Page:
Now many folks in many countries will no longer guess if a Russian is a good guy or a bad guy. They will have an attitude. That's a scary thing. Not for me, but for your people. Because there were a lot of different things in history – discoveries, artists, culture, scientists – lots of great stuff happened. After a massacre like this one, people would not want to hear about all that. They won't, I am pretty sure of that. And it seems to me that's the hardest blow.
Russian politicians are so immersed in this narrative of historic significance, justice, fight against Nazism, or whatever that they miss the point: this massacre will never go away. And it cannot be forgiven.
There are families that have lost someone. Will they forgive? No. You and I can understand that, can't we?
Remember Nazi Germany? We do. We realise that not everyone in Germany was a Nazi. But who will look at those details now? Not many. Why did you keep silent, why didn't you do anything about it? Why, when the Nazis were executing the Jews, why were you hiding behind something, as if you didn't want to see it, why did you stand by and let it happen? Why? Sure, you were afraid. You were afraid, but some were passing by and kept on being afraid, and some weren’t, they would try and hide the Jews. Someone even scribbled a leaflet quietly, to put it up on a wall. Small steps, you know.
They think, “What can I do, what’s in my power? I’m just an ordinary man. If I come to the Red Square (or wherever they go on rallies), to Manezhnaya Square, they will swiftly throw me into the police van! No one will hear my voice!” Oh, but we will. They will.
At least your children and your grandchildren will hear it, and they will say: "My dad tried to protest, but they took him away". But no one will ever say that you didn't do a thing – that would not be true. Everybody sees everything. Hence, a long process.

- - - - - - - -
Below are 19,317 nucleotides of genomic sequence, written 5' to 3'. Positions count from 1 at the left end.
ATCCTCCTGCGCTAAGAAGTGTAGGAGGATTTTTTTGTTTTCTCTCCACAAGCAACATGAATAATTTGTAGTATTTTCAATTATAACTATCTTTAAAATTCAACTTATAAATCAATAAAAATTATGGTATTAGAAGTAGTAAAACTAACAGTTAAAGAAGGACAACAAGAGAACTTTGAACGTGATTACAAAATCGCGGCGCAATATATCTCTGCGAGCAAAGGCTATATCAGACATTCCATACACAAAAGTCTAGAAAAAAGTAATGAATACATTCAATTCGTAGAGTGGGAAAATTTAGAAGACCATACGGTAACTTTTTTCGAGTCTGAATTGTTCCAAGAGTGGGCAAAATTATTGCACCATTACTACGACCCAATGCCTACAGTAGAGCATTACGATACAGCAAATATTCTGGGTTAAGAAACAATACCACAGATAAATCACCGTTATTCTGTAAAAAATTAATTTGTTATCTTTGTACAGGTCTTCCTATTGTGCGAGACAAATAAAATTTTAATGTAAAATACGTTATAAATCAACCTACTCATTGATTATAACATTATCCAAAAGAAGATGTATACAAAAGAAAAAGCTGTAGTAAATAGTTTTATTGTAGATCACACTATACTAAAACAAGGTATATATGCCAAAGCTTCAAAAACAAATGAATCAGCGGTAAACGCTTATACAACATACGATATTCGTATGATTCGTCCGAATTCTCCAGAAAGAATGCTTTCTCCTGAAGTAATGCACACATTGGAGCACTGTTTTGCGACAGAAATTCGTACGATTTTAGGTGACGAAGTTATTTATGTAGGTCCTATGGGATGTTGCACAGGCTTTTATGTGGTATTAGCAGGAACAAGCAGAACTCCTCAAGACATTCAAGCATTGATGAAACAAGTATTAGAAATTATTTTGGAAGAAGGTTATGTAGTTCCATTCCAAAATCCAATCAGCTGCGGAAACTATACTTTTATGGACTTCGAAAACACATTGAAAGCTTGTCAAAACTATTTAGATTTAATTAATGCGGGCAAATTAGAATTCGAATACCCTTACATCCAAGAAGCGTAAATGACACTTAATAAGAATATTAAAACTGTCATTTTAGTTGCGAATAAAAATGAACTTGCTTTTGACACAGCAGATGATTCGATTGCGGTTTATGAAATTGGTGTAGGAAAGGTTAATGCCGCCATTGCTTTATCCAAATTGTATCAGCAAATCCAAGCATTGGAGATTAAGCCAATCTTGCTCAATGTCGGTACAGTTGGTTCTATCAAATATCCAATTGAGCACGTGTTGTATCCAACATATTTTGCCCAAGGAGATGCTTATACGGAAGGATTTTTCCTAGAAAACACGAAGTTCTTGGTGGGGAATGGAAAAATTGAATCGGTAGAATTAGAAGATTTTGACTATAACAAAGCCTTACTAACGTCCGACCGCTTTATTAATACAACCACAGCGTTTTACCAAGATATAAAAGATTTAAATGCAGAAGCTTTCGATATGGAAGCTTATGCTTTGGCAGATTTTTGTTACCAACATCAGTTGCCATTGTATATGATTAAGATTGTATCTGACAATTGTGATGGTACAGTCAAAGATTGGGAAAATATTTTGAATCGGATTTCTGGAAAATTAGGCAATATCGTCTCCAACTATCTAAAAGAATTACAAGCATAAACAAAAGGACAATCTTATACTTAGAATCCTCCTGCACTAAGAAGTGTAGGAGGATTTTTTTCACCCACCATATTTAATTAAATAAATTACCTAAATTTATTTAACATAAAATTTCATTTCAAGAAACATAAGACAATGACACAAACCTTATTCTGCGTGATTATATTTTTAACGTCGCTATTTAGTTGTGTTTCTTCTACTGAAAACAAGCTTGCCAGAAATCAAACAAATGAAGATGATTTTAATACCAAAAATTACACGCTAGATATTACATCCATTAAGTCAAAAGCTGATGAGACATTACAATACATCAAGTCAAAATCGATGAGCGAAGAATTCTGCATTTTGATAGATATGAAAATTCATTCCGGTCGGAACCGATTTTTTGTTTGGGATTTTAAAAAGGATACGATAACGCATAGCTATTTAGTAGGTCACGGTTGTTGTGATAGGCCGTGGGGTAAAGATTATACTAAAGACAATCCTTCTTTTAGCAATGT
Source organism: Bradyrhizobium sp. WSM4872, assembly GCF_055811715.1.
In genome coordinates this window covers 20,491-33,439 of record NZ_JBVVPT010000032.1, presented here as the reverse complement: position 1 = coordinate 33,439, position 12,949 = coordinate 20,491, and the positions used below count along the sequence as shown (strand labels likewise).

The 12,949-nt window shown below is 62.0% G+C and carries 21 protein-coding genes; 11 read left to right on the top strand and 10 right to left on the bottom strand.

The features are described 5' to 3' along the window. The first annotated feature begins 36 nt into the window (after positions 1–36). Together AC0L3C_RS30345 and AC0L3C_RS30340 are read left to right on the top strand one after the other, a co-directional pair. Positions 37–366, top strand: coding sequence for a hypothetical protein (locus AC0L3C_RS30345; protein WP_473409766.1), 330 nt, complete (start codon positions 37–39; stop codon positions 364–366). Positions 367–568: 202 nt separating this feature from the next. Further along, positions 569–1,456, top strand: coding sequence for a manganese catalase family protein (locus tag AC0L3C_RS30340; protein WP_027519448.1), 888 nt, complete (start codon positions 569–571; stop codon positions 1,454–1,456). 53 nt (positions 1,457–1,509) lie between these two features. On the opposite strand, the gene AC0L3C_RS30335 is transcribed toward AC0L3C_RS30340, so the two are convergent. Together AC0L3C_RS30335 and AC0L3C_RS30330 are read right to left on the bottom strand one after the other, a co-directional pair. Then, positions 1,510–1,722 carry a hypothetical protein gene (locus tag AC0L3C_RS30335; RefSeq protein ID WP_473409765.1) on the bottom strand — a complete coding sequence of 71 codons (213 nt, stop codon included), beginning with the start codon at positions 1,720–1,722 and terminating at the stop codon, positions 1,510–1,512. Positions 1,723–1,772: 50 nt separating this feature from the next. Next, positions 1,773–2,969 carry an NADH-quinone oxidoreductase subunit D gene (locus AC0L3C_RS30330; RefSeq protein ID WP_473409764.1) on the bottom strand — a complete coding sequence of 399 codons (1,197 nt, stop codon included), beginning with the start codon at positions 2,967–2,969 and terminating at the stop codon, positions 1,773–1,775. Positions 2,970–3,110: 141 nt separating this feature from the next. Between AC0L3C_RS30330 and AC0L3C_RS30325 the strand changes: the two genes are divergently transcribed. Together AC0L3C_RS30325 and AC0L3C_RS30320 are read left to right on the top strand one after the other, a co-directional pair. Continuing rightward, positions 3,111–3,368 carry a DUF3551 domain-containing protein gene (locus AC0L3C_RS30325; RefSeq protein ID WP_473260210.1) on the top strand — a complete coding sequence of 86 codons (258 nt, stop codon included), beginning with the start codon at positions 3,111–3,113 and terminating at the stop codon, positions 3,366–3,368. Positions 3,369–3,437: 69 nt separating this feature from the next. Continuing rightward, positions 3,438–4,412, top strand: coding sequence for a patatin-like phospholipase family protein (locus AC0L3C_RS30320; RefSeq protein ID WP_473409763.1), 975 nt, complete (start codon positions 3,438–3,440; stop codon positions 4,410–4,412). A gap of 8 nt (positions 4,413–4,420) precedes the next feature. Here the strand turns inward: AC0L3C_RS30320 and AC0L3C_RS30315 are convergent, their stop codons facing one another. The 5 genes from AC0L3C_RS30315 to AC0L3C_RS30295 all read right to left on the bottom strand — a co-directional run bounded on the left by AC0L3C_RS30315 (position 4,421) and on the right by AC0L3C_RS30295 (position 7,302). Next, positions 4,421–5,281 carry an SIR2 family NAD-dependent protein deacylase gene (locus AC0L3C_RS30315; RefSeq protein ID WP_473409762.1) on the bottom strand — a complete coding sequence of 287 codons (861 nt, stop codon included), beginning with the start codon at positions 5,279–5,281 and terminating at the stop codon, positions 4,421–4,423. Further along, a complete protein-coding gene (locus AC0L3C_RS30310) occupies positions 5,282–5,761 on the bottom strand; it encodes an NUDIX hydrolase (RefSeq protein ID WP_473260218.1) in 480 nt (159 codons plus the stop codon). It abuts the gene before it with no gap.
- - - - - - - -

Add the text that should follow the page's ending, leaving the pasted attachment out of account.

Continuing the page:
— How do you envision Ukrainian-Russian relations in some two decades? And what should the world look like for you to be able to come to Moscow, for example?
— In 20 years, I am quite sure, it will not be my watch to be concerned by Ukraine-Russia relations. Personally, I will care about it. I do care about what is happening to my country. And I will definitely care about relations with our neighbours, with all neighbours. But in 20 years Russia will have another president. Ukraine too. At the very least I’m confident that Ukraine will. And Russia... well, who knows? (laughs) It is ridiculous but it's possible to imagine Russia under the same president, thanks to some new technology.
Look, I do not want to offend you. Of course, there will be someone new. And if you pierce the information bubble, like a child bursting balloons with a needle, if another president dares to pierce that bubble for the Russian people, they will have an awakening in 3-5 years, I think. Information moves fast.
Unfortunately, some of them would not accept it. Because some mistakes are beyond the human ability to admit guilt, particularly mistakes as bloody as this one. But some of them will wake up. With their eyesight cured, intellectuals will be pulling the hair out of their heads – if there are any left. But they will definitely have an awakening. And then we will again arrive at the choice I was talking about. The choice for the country's leader and the people to make.
This leader must say: "We are ready to admit it”. He or she will have to take this step. It is a very important step. And the people will have to follow their leader because they elected him or her to guide them on this path. So, say it: "Yes, it happened". That will be the first big step for politicians. And politicians will certainly be meeting and talking. The sooner it happens, the better.
— In that kind of a world would you be able to come to Moscow?
— Well, you know how the end justifies the means. I am ready to travel anywhere in the world if that will help my country, but certainly not now, and certainly not to Moscow. It is simply impossible. But, of course, with other people and under other circumstances, everything will probably be possible. But after everything that has happened, I am certainly not going to enjoy it.
The interview was recorded in Kiev on the 56th day of the war, April 20, 2022.